Dinner and the other meals in the resort are all you can eat self-service buffets – but this is the relaxed Mediterranean version of all you can eat, not the British ‘stuff yourself till it hurts’ equivalent. This is just another aspect of why the all-inclusive resort business model works so well in France and Spain but has somewhat of a stigma in the UK. Instead of bubbling vats of mass-produced rubbish, Club Med dishes are freshly prepared and well presented, which are picked at daintily and languidly by customers. Just like the air-conditioned private coach transfer from the airport, Club Med’s focus on ‘premium’ all-inclusivity makes a huge difference.

As the day draws to a close, the livelihood of the resort skyrockets, thanks largely to a madcap dance-floor tradition called the Crazy Signs. Initially, it feels almost as flamboyant (and just as cringe-worthy) as the ending of Dirty Dancing, but have a drink or two to loosen the muscles and the inhibitions, because once you go for it, it’s ridiculously fun. There are always a few staff members leading the routine so new arrivals can get involved, and by the end of the night, usually the vast majority of the crowd are clapping and twirling away with them.

And, if you’re suitably in the mood, there’s a nightclub on weekend nights. Even the walk there is an entertaining event; the club is located on the far side of the resort (away from most of the accommodation, understandably) and so the move from bar to club involves a beautiful walk along the beachfront, looking out over the Aegean Sea. Because Greece is shared over several islands, it feels a lot like Thailand for some reason. The turquoise sea and outline of mountains in the background is like nothing I’ve seen before in Europe. Once at the club, the music is a pretty British affair so you can’t use the excuse of not recognising the song to not dance. If you’re not feeling the vibe, a few more of those complimentary cocktails should ease the nerves.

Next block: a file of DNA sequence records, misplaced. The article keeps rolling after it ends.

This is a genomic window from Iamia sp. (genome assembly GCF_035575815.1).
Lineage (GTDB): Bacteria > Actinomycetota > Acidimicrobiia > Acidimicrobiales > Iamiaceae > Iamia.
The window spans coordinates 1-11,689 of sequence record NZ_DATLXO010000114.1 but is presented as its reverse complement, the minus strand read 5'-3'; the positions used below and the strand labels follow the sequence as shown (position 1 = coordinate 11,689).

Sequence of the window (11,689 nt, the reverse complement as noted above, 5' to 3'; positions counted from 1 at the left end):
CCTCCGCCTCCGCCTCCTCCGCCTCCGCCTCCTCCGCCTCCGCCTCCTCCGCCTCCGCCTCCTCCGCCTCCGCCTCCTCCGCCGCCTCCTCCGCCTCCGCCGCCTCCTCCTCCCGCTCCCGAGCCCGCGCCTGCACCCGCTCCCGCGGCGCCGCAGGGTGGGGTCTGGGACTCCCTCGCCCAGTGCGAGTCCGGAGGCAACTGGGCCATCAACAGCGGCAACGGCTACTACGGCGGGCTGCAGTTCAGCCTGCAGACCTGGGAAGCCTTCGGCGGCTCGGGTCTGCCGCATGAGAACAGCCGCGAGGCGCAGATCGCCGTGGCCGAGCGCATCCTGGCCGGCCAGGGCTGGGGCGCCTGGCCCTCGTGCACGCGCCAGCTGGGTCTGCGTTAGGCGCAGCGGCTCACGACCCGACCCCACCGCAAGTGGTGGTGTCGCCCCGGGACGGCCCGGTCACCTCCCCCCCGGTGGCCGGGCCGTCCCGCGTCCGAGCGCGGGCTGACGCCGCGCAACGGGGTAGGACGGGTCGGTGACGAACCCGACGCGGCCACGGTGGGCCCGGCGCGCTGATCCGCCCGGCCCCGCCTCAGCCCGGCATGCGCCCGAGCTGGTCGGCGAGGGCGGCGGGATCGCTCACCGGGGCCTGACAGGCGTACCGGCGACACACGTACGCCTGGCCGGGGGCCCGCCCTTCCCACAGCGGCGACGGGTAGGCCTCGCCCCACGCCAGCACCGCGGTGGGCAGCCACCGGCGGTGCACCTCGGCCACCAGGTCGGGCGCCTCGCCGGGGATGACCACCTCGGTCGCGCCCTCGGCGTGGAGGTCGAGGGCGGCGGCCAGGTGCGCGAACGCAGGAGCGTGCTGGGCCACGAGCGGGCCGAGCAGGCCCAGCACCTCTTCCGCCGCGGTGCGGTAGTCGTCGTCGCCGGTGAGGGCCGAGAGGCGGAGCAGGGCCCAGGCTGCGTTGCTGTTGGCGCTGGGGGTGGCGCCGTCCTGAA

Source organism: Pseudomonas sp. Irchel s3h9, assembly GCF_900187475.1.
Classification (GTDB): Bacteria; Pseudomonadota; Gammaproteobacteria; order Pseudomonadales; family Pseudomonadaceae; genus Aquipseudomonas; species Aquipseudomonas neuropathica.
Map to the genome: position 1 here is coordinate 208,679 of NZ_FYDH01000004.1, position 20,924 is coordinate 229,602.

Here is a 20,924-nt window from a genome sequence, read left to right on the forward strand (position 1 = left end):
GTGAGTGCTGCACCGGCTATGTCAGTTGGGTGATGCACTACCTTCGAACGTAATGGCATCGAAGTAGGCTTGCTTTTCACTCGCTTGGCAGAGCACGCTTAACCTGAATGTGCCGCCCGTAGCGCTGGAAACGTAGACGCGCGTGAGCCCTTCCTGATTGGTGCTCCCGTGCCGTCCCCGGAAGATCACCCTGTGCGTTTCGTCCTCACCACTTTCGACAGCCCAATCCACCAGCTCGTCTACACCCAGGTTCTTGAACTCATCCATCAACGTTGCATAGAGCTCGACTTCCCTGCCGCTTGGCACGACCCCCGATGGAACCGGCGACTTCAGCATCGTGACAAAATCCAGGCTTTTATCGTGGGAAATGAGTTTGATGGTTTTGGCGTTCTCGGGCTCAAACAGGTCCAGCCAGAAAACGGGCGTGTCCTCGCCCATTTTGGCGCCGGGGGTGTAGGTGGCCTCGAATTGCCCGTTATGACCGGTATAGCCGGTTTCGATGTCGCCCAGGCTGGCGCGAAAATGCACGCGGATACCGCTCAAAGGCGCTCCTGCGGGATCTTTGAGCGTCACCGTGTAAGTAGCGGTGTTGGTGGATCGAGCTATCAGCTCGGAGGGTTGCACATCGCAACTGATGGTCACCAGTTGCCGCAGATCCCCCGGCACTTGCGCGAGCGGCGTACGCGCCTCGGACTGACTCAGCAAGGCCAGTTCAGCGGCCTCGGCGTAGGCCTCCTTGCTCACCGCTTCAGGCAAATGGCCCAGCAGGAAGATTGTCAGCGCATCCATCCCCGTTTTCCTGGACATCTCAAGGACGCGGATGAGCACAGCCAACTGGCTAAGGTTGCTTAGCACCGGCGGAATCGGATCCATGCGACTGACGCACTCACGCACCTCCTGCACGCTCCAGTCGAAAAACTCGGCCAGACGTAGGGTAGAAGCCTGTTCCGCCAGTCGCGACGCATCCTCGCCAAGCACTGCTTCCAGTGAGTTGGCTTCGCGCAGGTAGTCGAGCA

You’ll need somewhere relaxing to rest your head after the day’s activities, and the rooms deliver breezy modern places to get out of the heat. The room types include Club, Deluxe and Suite, and all of which come with the choice of a hotel or beach bungalow location. All have air conditioning, flat screen TVs and digital security safes and the Deluxe and Suite style rooms have minibars and coffee facilities. Many rooms have a ‘sea view’ – in the fullest sense of the phrase; the whole view from the window is dominated by rich blue sea. It’s almost as if the window is a sea-coloured wall – and the rest of the room has been decorated to match, in complimentary blue and pine wood finish.

But you won’t want to spend too much time in you room, because there’s so much to do here – and if the resort doesn’t quench your thirst, there are daily cultural trips to Athens, Delphi and beyond, as well as cycling and helicopter tours. And, as per that boat trip and all the waving, even leaving Club Med is a celebratory spectacle, so be sure to embrace it all.

Club Med (www.clubmed.co.uk) offers a seven-night Premium All-Inclusive holiday to Club Med Gregolimano from £905 per adult and £499 per child (subject to availability) for a 29 September departure. Price includes return flights from London; transfers; accommodation in a Club Room; all meals with wine, beer and soft drinks, open bar and snacks; children’s clubs and sports activities.

You might also like

Comments are closed.